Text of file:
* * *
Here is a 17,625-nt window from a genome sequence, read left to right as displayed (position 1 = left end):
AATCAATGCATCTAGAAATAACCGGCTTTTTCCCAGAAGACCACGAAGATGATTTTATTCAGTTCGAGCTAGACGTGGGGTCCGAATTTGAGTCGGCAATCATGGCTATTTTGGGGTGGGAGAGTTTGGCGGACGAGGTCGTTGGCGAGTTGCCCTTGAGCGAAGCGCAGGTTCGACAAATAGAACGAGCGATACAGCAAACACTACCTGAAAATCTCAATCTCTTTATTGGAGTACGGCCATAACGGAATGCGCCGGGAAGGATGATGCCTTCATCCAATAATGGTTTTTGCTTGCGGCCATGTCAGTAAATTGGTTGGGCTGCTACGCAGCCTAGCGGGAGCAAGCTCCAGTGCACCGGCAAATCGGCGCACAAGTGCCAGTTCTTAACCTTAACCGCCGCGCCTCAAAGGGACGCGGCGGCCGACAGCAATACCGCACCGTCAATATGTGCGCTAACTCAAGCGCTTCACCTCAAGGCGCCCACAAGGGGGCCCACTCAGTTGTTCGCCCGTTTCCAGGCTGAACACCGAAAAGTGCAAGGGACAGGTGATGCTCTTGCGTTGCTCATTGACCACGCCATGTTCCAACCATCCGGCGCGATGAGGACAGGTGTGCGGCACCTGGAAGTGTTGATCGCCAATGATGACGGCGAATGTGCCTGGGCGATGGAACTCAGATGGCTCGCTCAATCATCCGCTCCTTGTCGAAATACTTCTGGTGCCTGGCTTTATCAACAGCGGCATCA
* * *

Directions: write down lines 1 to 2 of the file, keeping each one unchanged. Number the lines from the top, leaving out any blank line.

Here is a 17,625-nt window from a genome sequence, read left to right as displayed (position 1 = left end):
AATCAATGCATCTAGAAATAACCGGCTTTTTCCCAGAAGACCACGAAGATGATTTTATTCAGTTCGAGCTAGACGTGGGGTCCGAATTTGAGTCGGCAATCATGGCTATTTTGGGGTGGGAGAGTTTGGCGGACGAGGTCGTTGGCGAGTTGCCCTTGAGCGAAGCGCAGGTTCGACAAATAGAACGAGCGATACAGCAAACACTACCTGAAAATCTCAATCTCTTTATTGGAGTACGGCCATAACGGAATGCGCCGGGAAGGATGATGCCTTCATCCAATAATGGTTTTTGCTTGCGGCCATGTCAGTAAATTGGTTGGGCTGCTACGCAGCCTAGCGGGAGCAAGCTCCAGTGCACCGGCAAATCGGCGCACAAGTGCCAGTTCTTAACCTTAACCGCCGCGCCTCAAAGGGACGCGGCGGCCGACAGCAATACCGCACCGTCAATATGTGCGCTAACTCAAGCGCTTCACCTCAAGGCGCCCACAAGGGGGCCCACTCAGTTGTTCGCCCGTTTCCAGGCTGAACACCGAAAAGTGCAAGGGACAGGTGATGCTCTTGCGTTGCTCATTGACCACGCCATGTTCCAACCATCCGGCGCGATGAGGACAGGTGTGCGGCACCTGGAAGTGTTGATCGCCAATGATGACGGCGAATGTGCCTGGGCGATGGAACTCAGATGGCTCGCTCAATCATCCGCTCCTTGTCGAAATACTTCTGGTGCCTGGCTTTATCAACAGCGGCATCA